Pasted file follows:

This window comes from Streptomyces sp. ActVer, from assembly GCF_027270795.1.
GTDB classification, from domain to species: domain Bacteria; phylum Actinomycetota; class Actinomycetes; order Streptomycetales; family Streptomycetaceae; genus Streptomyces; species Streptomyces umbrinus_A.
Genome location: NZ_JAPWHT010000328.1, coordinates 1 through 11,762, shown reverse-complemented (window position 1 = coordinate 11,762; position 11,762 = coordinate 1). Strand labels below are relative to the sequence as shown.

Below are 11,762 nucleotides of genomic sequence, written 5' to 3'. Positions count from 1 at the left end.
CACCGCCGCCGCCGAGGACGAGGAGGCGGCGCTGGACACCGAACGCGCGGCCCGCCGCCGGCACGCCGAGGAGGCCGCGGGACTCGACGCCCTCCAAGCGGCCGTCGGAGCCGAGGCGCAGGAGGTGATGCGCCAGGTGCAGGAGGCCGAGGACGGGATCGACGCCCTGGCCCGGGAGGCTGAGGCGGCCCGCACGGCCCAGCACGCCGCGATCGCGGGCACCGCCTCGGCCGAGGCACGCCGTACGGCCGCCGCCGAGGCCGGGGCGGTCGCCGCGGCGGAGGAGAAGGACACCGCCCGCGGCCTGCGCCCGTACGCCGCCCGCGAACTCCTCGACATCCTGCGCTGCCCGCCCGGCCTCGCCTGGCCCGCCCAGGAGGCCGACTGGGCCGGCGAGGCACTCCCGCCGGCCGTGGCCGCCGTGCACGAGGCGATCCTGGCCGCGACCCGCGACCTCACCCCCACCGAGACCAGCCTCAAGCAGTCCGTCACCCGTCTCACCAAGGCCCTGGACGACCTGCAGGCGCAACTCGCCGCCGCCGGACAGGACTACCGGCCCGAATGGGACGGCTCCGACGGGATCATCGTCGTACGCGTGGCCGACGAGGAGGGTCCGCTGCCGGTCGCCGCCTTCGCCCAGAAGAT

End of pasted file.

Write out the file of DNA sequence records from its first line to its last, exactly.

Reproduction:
This window comes from Streptomyces sp. ActVer, from assembly GCF_027270795.1.
GTDB classification, from domain to species: domain Bacteria; phylum Actinomycetota; class Actinomycetes; order Streptomycetales; family Streptomycetaceae; genus Streptomyces; species Streptomyces umbrinus_A.
Genome location: NZ_JAPWHT010000328.1, coordinates 1 through 11,762, shown reverse-complemented (window position 1 = coordinate 11,762; position 11,762 = coordinate 1). Strand labels below are relative to the sequence as shown.

Below are 11,762 nucleotides of genomic sequence, written 5' to 3'. Positions count from 1 at the left end.
CACCGCCGCCGCCGAGGACGAGGAGGCGGCGCTGGACACCGAACGCGCGGCCCGCCGCCGGCACGCCGAGGAGGCCGCGGGACTCGACGCCCTCCAAGCGGCCGTCGGAGCCGAGGCGCAGGAGGTGATGCGCCAGGTGCAGGAGGCCGAGGACGGGATCGACGCCCTGGCCCGGGAGGCTGAGGCGGCCCGCACGGCCCAGCACGCCGCGATCGCGGGCACCGCCTCGGCCGAGGCACGCCGTACGGCCGCCGCCGAGGCCGGGGCGGTCGCCGCGGCGGAGGAGAAGGACACCGCCCGCGGCCTGCGCCCGTACGCCGCCCGCGAACTCCTCGACATCCTGCGCTGCCCGCCCGGCCTCGCCTGGCCCGCCCAGGAGGCCGACTGGGCCGGCGAGGCACTCCCGCCGGCCGTGGCCGCCGTGCACGAGGCGATCCTGGCCGCGACCCGCGACCTCACCCCCACCGAGACCAGCCTCAAGCAGTCCGTCACCCGTCTCACCAAGGCCCTGGACGACCTGCAGGCGCAACTCGCCGCCGCCGGACAGGACTACCGGCCCGAATGGGACGGCTCCGACGGGATCATCGTCGTACGCGTGGCCGACGAGGAGGGTCCGCTGCCGGTCGCCGCCTTCGCCCAGAAGAT